ACC 2019—DOAC dose reductions tied to adverse events in acute PE


  • Caleb Rans, PharmD
  • Conference Reports
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Takeaway

  • In the treatment of patients with acute pulmonary embolism (PE), use of nonrecommended dosing of direct-acting oral anticoagulants (DOACs) was associated with a higher risk of adverse events.

Why this matters

  • Nonstandard dosing of DOACs could pose a significant risk to patients.
  • Dose reductions are not recommended in acute PE beyond the contraindication in severe renal insufficiency.

Study design

  • A prospective cohort study of 656 patients with acute PE discharged on DOAC therapy.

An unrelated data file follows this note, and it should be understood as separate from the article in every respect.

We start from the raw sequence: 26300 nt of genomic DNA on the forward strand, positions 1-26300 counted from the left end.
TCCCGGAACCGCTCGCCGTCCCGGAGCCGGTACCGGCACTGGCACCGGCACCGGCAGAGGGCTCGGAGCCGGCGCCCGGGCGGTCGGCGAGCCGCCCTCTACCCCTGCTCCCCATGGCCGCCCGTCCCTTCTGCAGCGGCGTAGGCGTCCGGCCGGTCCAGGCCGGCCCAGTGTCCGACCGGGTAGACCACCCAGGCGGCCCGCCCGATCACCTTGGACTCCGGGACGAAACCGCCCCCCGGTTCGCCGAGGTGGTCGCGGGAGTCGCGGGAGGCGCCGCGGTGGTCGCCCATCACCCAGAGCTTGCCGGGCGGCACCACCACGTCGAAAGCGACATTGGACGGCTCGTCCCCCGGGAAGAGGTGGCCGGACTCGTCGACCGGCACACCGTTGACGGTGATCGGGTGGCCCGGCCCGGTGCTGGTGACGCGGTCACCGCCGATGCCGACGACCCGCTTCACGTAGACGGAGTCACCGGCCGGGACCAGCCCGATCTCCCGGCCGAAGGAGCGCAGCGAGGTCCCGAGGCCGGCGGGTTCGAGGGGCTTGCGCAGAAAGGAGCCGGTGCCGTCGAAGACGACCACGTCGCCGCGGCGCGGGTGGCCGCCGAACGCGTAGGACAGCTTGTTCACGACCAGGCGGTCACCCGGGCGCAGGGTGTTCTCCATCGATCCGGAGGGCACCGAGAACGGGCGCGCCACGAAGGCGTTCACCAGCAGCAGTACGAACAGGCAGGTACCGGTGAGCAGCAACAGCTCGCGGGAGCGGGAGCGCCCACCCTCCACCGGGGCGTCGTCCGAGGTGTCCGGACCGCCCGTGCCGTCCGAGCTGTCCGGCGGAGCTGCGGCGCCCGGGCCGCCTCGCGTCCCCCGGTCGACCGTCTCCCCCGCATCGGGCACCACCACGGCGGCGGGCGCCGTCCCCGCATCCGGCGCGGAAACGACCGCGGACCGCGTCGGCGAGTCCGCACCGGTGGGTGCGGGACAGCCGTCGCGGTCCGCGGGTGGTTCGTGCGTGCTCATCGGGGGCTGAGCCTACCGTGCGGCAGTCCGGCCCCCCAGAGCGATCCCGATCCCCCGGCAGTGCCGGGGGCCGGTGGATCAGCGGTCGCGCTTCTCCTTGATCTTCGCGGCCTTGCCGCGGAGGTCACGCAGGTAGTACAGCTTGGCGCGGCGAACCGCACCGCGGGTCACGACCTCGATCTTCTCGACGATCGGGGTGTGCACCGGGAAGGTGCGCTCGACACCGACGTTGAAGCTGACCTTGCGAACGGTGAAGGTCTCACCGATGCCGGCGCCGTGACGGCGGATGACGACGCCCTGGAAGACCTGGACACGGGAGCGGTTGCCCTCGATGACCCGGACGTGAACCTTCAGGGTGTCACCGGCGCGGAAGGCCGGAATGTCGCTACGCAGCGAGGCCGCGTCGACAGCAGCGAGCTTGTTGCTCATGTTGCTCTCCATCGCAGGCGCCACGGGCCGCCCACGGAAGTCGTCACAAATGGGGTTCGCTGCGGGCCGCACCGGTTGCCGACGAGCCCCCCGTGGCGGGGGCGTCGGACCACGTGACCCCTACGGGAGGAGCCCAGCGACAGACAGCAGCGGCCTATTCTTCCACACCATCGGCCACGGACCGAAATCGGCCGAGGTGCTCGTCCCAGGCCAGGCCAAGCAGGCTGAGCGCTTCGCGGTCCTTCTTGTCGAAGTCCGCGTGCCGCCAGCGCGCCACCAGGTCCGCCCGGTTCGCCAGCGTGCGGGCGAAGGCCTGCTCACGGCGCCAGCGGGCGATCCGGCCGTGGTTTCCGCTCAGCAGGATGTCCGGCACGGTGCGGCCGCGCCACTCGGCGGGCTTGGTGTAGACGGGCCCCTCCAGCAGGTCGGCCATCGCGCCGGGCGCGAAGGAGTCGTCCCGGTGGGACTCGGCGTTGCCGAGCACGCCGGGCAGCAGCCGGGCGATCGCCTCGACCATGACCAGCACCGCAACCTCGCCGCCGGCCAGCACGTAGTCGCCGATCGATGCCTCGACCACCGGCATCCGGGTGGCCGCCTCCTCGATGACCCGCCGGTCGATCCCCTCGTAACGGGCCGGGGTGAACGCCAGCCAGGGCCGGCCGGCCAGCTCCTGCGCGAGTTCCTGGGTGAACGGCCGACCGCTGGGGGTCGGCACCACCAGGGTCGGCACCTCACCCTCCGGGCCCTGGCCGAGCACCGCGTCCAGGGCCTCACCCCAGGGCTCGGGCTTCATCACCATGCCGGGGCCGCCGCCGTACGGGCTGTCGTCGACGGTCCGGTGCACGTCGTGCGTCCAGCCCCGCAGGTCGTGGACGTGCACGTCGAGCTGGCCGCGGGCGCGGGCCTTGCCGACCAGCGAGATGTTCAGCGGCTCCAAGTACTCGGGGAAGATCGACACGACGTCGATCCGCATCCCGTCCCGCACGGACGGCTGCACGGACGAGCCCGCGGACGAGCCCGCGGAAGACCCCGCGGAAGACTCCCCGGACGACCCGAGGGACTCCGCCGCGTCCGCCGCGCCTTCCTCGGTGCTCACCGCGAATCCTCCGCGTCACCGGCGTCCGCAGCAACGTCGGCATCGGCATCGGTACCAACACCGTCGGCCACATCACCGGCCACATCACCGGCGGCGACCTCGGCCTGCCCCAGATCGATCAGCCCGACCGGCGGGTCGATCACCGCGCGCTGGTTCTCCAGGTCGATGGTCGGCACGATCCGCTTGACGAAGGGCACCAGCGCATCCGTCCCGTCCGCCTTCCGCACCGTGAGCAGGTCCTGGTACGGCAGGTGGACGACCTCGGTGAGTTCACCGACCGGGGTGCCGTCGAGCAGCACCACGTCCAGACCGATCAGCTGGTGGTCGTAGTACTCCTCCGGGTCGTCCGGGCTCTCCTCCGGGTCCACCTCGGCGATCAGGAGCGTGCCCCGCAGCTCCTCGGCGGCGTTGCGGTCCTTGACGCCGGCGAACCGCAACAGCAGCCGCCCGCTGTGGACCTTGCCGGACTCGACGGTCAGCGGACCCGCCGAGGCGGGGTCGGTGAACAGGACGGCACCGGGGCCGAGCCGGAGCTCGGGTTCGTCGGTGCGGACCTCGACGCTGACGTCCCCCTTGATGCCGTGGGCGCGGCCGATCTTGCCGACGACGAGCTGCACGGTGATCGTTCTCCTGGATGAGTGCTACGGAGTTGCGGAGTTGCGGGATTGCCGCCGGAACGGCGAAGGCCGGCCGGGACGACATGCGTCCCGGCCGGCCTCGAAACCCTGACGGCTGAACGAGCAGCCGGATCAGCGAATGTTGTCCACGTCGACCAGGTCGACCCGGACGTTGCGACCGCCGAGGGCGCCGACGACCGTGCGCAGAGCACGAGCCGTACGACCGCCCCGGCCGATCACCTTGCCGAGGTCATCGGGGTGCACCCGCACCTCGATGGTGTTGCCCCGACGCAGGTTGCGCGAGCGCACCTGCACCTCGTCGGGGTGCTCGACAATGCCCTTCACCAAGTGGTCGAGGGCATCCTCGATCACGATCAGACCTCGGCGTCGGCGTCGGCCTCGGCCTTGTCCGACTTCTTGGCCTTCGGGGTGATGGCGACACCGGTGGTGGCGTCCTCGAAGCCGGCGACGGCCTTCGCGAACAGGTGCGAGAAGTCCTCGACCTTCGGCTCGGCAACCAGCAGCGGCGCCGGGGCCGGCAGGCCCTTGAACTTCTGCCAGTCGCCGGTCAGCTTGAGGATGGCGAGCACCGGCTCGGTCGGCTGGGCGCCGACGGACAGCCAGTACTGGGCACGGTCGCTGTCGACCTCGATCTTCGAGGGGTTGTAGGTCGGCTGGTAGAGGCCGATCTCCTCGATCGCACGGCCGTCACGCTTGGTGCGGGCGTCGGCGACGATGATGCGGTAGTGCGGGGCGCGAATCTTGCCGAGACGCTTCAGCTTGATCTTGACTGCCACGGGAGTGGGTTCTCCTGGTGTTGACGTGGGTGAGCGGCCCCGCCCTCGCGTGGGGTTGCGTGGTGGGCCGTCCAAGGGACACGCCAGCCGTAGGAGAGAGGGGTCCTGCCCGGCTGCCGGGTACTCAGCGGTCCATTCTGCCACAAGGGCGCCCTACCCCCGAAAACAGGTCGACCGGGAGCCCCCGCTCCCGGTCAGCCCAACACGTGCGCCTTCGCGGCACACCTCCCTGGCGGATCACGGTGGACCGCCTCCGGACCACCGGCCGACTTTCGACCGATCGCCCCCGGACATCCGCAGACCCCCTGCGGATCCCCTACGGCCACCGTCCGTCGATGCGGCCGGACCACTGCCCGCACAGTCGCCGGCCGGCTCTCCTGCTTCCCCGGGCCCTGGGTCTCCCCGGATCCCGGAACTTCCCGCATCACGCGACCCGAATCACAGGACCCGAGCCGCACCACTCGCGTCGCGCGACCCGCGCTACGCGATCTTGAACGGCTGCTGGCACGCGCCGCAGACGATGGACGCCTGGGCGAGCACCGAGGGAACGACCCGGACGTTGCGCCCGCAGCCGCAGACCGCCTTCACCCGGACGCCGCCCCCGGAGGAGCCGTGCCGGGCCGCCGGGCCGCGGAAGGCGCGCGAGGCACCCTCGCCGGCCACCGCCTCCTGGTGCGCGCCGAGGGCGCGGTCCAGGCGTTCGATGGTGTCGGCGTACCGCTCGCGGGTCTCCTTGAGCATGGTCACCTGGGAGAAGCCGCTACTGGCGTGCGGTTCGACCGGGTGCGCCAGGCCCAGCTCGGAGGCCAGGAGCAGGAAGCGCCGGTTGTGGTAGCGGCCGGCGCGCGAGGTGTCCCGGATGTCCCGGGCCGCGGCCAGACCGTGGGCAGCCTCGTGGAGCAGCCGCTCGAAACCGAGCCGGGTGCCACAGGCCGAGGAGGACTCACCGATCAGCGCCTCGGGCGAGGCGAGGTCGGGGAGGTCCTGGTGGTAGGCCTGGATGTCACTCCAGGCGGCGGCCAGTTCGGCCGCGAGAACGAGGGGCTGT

• The primary composite endpoint consisted of: all-cause death, recurrent venous thromboembolism (VTE), major bleeding, and chronic thromboembolic pulmonary hypertension (CTEPH) at 6 months.

Key results

  • The primary composite endpoint was higher in patients treated with nonrecommended vs recommended doses (6.1%) (25.0% vs 6.1%; relative risk, 3.19; P<.001>
  • The increased rate of primary endpoint in the nonstandard dosing group was driven by a significantly increased rate of major bleeding (7.1% vs 1.4%; P=.008).

Limitations

  • Small sample size.
  • Observational study design.

Expert comment

  • "Empiric dose reduction of DOACs was associated with 6-month adverse events in our study," said Romain Chopard, MD, PhD, of the Department of Cardiology at the University Hospital Besancon, France.  

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